By NC Health News staff
On Tuesday, health officials reported 140 coronavirus cases in Mecklenburg County, prompting a county-issued stay at home directive beginning Thursday morning at 8 a.m. through April 16. A ban on private gatherings of more than 10 people replaces the prior 50-person limit.
County manager Dena Diorio said that voluntary measures were insufficient for slowing the spread of COVID-19. “We now have roughly 25 percent of the state total and roughly 20 percent of those cases that have required hospitalization,” said Diorio. “Community spread is occurring and social distancing encouragement was insufficient to stop the spread of the virus.”
Diorio added that this is a proactive measure intended to maintain hospital capacity in case there is a surge in coronavirus cases.
Essential workers, including hospital and medical staff, pharmacy employees, law enforcement, firefighters, EMS Agency (MEDIC), some government employees and food service and grocery store employees will be allowed to travel to work. Pharmacies and grocery stores, as well as day cares, funeral homes and homeless shelters are exempt.
“Mecklenburg County has far more cases than any other county in North Carolina, and this extra step will keep more people away from each other and begin to flatten the rate of new cases before the hospital system becomes overwhelmed,” said health director Gibbie Harris.
In the absence of voluntary compliance, the police department is prepared and equipped to enforce these restrictions through citations or misdemeanor charges.
Personal protective equipment
As the number of coronavirus infections in North Carolina nears 400, officials set their sights on increasing the cache of masks, gloves and other protective equipment available to health care workers across the state.
“We know that we don’t have as much as we need, but we are working to get as much as we can and that is our number one priority over the next few days,” said Mike Sprayberry, director of emergency management in a telephone press conference Tuesday afternoon.
Sprayberry said the state received supplies from the Strategic National Stockpile this morning. The supplies, delivered in five trucks, included protective equipment that has been in short supply nationally and globally, including N95 masks, face shields, surgical gowns and gloves. The supplies have already been distributed to health care facilities across the state.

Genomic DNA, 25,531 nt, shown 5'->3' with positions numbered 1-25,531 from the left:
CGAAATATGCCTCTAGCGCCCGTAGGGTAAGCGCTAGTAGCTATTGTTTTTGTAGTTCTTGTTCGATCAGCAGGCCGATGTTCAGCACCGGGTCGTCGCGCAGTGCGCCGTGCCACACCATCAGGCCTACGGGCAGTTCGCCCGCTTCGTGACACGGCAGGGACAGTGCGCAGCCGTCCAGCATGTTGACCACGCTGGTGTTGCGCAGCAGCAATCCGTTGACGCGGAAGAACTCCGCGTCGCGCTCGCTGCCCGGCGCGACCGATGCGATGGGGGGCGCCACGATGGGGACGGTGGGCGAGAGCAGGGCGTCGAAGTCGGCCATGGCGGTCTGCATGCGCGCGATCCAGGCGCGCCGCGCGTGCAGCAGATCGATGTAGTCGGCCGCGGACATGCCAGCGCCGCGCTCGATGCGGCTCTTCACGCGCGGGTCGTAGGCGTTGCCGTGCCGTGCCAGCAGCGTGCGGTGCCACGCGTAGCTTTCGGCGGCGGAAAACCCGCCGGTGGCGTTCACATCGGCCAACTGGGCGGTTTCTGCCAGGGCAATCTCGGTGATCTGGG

Securing additional supplies has been a top priority, Sprayberry said, and the state is also working with private vendors to bolster that supply.
Personal protective equipment priorities
EMTs first, then people in long-term care centers — that’s the general order of groups to get masks and other personal protection equipment through the state Office of Emergency Medical Services, staff said during a Tuesday cyber-meeting. The DHHS branch has been meeting every Tuesday with organizations that represent home care, home health, hospice and palliative care.
The guidelines for PPE turned out to have room for exceptions and judgment calls. The necessity for that arose in answers to tough questions sent in electronically:
- What conditions will providers have to meet to make the PPE list? The answer: Basically, that they are responsible good stewards.
- Do nursing homes take preference above intermediate care facilities and centers for people with intellectual disabilities? The answer: No.
- If someone dies of coronavirus while home care workers are caring for him, what should a family do? The answer: No extensive viewing, no large ceremony, and as little contact as possible outside the home for an isolation period of 14 days.
State of emergency declarations
Nearly all counties in North Carolina have declared a state of emergency due to COVID-19, Sprayberry said at the news conference. As of Tuesday afternoon, 94 out of 100 counties have already declared a state of emergency, he said, and 48 counties activated their emergency centers.
Sprayberry said counties who did not declare a state of emergency can still receive disaster assistance, but it gives local jurisdictions more authorities, he said.
The state launched a hotline with week for people in need of child care because of school and day care closures. The hotline – 1-888-600-1685 – is health care workers and others with children up to age 12 unable to work from home.
Staff from the N.C. Department of Health and Human Services will match families with open child care facilities and will take calls from 8 a.m. to 5 p.m., Monday through Friday.
Priorities will be to health care workers and other critical workers such as first responders, food service staff and assisted living home staff. Children involved in the child welfare system or who are homeless or facing housing insecurity will also have priority.
The child care won’t be subsidized by the state at this point, and families will need to pay their share or use existing child care subsidies, according to DHHS.
Calls for and against statewide shelter in place
Gov. Roy Cooper is getting mixed messages as the hue and cry grows louder for him to order all North Carolinians to shelter in place, or stay at home, as some describe the measure.
The North Carolina Healthcare Association and its 130 member hospitals and the N.C. Nurses Association have sent letters urging for a quick move to more stringent measures to keep people at home.
“Our challenge is that today’s exposure is not known until about two weeks from now,” said Cody Hand, vice president of the NCHA said in an interview with NC Health News. “So, if we don’t shelter in place now, either voluntarily or through an order, then in two weeks, we don’t know if we could be like New York, Italy or California. And that’s what we’re trying to avoid.”
In addition to worries about protective equipment shortages, the health care associations also told Cooper that the virus is following its own pathway and timeframe and they worry about not going into full attack mode.